Being Part of God’s Family

May 23, 2015

Romans 2:28-29  For no one is a Jew who is merely one outwardly, nor is circumcision outward and physical.  But a Jew is one inwardly, and circumcision is a matter of the heart, by the Spirit, not by the letter. His praise is not from man but from God.

We looked at these verses in the May 10th sermon. Paul uses the word “Jew” here to refer to one of God’s people – someone loved by God, in covenant with God, part of God’s family. God had given circumcision as the sign of His covenant with Abraham in Genesis 17. Paul says that God intended physical circumcision as a sign pointing to an inner reality – the inner reality of a circumcised heart, effected by the Holy Spirit.

What is a circumcised heart? Consider Moses’ words to the people of Israel in Deuteronomy 10:

And now, Israel, what does the LORD your God require of you, but to fear the LORD your God, to walk in all his ways, to love him, to serve the LORD your God with all your heart and with all your soul, and to keep the commandments and statutes of the LORD, which I am commanding you today for your good?  Behold, to the LORD your God belong heaven and the heaven of heavens, the earth with all that is in it.  Yet the LORD set his heart in love on your fathers and chose their offspring after them, you above all peoples, as you are this day. Circumcise therefore the foreskin of your heart, and be no longer stubborn. . . . You shall fear the LORD your God. You shall serve him and hold fast to him, and by his name you shall swear. He is your praise. He is your God. (Deuteronomy 10:12-16, 20-21a, emphasis added)

Moses sums up all the initial commands in telling the Israelites to circumcise their hearts. Thus, to have a circumcised heart is to fear God, to follow Him, to love Him, to serve Him with all your being, from the heart – and thus to keep His commandments, which, after all, will lead to good and not harm, fulfillment and not slavery. To have a circumcised heart also includes recognizing the great privilege of being loved by the God of all creation, and thus to praise Him, to rejoice in Him, to recognize Him as your God.

With that in mind, think again about Romans 2:28-29. Paul there echoes the truths of Deuteronomy 10 in saying the physical sign is precious when accompanied by this inner reality of a circumcised heart. However, the physical sign without the inner reality is worthless. The physical sign means nothing on someone who is stubborn, who resists God, who does not walk in His ways, who does not love or praise God.

Imagine a sign declaring, “Pot of Gold 20 Yards Ahead!” That sign is quite valuable if it indeed points to a pot of gold. But if there is no pot of gold, the sign is worthless – indeed, it is worse than worthless, it is deceptive. It causes others to divert their time and energy to look for something valuable which is not there in reality.

So in Romans 2 Paul says: “Being part of God’s family consists of much more than having an external, physical sign. Anyone who is in God’s family is His on the inside. Indeed, the Holy Spirit miraculously transforms the hearts of God’s true children. They then care nothing about the praise of men – they instead are seeking praise and glory and honor from God alone.”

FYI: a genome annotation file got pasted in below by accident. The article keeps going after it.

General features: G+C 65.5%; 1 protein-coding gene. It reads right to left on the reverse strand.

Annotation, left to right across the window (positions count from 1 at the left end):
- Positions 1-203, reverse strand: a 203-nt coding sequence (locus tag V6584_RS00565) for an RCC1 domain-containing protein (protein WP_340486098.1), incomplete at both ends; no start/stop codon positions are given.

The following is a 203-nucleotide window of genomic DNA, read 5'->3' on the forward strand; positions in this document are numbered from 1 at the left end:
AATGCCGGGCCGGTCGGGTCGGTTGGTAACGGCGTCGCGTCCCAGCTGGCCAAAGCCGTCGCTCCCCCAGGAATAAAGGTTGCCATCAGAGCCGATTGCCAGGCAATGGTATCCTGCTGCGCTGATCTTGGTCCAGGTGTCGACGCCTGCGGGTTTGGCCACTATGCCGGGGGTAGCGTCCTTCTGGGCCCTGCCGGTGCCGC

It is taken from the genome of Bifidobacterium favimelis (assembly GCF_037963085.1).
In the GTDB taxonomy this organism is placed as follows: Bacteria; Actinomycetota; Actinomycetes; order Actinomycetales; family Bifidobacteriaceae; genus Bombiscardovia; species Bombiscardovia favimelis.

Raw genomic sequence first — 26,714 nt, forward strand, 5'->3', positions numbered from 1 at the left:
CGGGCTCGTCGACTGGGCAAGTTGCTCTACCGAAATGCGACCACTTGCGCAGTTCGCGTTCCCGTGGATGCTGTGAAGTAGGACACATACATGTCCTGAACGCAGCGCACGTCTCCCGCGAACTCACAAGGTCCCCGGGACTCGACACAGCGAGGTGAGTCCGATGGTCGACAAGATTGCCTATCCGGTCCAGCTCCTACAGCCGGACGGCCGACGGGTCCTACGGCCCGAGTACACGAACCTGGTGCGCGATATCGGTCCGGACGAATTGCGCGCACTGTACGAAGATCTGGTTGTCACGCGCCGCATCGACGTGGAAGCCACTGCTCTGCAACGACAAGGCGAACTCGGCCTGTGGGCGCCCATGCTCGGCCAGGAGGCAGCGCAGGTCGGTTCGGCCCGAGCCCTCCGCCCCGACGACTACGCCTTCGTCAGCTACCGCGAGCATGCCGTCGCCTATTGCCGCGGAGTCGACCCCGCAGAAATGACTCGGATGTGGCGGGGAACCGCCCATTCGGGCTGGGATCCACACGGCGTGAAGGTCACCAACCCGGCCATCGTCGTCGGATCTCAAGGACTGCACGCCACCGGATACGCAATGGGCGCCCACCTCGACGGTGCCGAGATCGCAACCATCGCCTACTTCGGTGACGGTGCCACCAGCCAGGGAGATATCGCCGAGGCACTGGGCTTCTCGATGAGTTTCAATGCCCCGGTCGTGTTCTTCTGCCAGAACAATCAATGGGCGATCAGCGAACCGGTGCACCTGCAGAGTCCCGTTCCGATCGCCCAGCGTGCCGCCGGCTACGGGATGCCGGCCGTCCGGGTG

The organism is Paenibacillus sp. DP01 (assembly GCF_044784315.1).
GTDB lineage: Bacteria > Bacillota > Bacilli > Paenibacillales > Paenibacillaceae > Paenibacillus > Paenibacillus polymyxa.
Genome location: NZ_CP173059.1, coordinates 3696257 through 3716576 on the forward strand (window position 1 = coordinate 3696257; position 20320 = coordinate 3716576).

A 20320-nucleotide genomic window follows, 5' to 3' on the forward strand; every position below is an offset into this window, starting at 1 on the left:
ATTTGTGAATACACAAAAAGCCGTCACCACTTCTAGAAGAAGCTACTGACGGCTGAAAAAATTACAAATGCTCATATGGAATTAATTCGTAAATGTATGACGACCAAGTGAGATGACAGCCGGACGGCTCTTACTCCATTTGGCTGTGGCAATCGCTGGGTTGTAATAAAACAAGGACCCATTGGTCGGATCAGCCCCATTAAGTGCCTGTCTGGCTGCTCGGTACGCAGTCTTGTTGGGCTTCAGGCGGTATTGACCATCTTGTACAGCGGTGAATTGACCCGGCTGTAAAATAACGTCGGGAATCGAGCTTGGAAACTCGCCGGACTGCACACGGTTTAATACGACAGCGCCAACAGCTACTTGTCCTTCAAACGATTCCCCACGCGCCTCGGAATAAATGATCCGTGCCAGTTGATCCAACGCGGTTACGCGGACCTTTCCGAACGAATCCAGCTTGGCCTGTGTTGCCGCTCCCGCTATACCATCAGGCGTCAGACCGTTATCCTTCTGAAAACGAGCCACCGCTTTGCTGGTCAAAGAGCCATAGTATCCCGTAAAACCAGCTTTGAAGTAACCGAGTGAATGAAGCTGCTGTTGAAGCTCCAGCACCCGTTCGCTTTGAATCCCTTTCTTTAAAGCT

As a student of the Hebrew Scriptures all his life, Paul would have been familiar with the concept of heart circumcision. But at a key moment in the Apostle’s life, God used the voice of a condemned man to sear Paul’s soul with this truth.

In Acts 7, Stephen is brought before the Jewish council, on trial for speaking words against the temple and the Law. Stephen concludes his speech

“You stiff-necked people, uncircumcised in heart and ears, you always resist the Holy Spirit. As your fathers did, so do you.  Which of the prophets did your fathers not persecute? And they killed those who announced beforehand the coming of the Righteous One, whom you have now betrayed and murdered,  you who received the law as delivered by angels and did not keep it.” (Acts 7:51-53, emphasis added)

Paul was there (Acts 7:58)! The future Apostle was right there, watching and listening – and approving of the stoning (Acts 8:1)! He heard Stephen call the Jewish leaders – call him! – stubborn, resistant to the Holy Spirit, uncircumcised in heart. And he heard Stephen say that his listeners did not keep the Law. And everything in Saul/Paul must have rebelled against that statement: “I keep the Law! I am righteous! I am circumcised in heart! I am advancing in Judaism beyond my age mates! I follow the traditions of the forefathers. This man, this Stephen is blaspheming against our God, against our Law, against our Temple; indeed, this is slander against me.

But the Holy Spirit took those words of Stephen, and they did not return to God void. After Saul/Paul’s encounter with the risen Jesus on the road to Damascus, he saw his insolence (1 Timothy 1:13), his stubbornness – he saw that his heart was indeed uncircumcised. He did not love God; instead, he rejected His work, he rejected the true nature of His Law – he worshiped his own law keeping, not the One Lawgiver. Saul/Paul saw that he could not make himself part of God’s family – instead, his very attempts to accomplish that were driving him further away from God. He needed a righteousness from God. He needed a Redeemer. He needed Christ Jesus.

God reached down in mercy to this arrogant persecutor of the church, and made him His own precious child. God brought this man into His family – and circumcised his heart.

Just so with us. We cannot produce love for God, service from the heart for God, fear of God, and obedience to God from our inner resources. We, like Paul, will instead just add to our rebellion if we think we’ve succeeded.